Right-to-Work Makes Unions Stronger

Vernuccio op-ed in Washington Examiner

Individual workers aren’t the only ones who stand to benefit from right-to-work laws, according to data from a recent Bureau of Labor Statistics report.

Vincent Vernuccio, director of labor policy at the Mackinac Center, explains in a Washington Examiner op-ed that unions also benefit from worker-freedom laws. According to BLS data, unions in right-to-work states gained more members in 2015 than those in states that allow forced unionism.

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These gains come despite the fact that non-right-to-work states have over 7 million more workers than right-to-work states, according to the BLS report. The Illinois Policy Institute reports that this may be part of a long-term trend and not a one- or two-year fluke. Between 2005 and 2015, union membership grew in right-to-work states by about 1.3 percent, but fell around 9 percent in non-right-to-work states.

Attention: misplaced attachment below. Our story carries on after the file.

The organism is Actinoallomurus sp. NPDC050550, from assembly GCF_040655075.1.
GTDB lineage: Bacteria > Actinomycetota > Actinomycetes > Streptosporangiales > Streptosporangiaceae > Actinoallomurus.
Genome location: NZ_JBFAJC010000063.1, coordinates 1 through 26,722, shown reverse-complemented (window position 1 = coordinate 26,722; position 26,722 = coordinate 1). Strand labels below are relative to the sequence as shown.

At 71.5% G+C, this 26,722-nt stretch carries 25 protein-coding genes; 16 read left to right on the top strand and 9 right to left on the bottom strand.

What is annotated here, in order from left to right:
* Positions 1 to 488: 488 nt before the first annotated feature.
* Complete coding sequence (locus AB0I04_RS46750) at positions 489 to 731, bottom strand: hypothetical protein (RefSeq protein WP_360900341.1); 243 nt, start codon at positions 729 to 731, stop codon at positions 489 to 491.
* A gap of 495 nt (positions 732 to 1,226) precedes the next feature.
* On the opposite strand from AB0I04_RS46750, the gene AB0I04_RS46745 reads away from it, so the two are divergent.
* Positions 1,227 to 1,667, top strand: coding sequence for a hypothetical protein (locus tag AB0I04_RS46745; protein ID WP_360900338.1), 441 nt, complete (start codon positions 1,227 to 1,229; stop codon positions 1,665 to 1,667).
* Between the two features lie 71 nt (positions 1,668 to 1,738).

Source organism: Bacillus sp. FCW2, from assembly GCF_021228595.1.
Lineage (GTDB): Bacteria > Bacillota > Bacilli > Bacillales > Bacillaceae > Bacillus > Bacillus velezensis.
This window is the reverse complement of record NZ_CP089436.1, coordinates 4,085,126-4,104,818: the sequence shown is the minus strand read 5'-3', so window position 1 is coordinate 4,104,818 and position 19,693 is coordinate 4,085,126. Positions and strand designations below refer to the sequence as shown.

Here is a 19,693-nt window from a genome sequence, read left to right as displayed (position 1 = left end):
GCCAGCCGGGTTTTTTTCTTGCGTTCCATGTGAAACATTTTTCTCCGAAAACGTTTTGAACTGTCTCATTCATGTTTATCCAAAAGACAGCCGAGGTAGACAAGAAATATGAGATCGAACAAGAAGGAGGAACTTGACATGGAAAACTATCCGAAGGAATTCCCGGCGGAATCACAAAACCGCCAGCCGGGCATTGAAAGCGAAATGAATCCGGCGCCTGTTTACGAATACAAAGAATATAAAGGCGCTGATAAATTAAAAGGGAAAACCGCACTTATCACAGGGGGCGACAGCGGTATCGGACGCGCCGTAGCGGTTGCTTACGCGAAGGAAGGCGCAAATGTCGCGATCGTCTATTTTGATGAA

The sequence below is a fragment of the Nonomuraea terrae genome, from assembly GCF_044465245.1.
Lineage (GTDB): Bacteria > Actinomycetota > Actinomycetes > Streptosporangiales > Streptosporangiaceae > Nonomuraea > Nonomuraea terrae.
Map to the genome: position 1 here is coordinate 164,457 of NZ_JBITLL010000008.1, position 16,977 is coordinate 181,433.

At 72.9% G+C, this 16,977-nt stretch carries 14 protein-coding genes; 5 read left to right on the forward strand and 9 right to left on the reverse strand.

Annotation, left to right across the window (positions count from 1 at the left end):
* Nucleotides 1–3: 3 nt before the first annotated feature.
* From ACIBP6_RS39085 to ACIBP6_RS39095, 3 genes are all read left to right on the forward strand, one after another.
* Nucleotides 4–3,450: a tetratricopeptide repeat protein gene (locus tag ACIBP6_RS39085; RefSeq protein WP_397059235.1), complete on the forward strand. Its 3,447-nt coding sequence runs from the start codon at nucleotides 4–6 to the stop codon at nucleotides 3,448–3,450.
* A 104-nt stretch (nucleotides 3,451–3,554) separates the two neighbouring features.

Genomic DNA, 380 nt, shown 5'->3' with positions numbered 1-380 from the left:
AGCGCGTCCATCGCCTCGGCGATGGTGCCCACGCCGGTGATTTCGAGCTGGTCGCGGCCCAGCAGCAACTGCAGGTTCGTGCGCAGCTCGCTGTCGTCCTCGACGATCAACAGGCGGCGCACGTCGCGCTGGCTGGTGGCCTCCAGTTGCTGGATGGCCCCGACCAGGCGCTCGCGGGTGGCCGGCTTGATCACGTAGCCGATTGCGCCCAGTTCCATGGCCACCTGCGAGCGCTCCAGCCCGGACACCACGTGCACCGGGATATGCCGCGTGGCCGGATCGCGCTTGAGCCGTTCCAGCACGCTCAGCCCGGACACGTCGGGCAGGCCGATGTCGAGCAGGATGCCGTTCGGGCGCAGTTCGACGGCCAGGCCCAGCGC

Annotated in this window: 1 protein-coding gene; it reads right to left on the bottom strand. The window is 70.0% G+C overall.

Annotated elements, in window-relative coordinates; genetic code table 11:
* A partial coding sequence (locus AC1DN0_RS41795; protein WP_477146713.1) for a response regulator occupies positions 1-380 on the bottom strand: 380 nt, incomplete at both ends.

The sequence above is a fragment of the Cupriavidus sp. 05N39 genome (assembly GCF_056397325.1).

Vernuccio said the union growth may be due to the fact that right-to-work protections force unions to provide better service and value to members, making them more desirable.

Read the full op-ed at the Washington Examiner.


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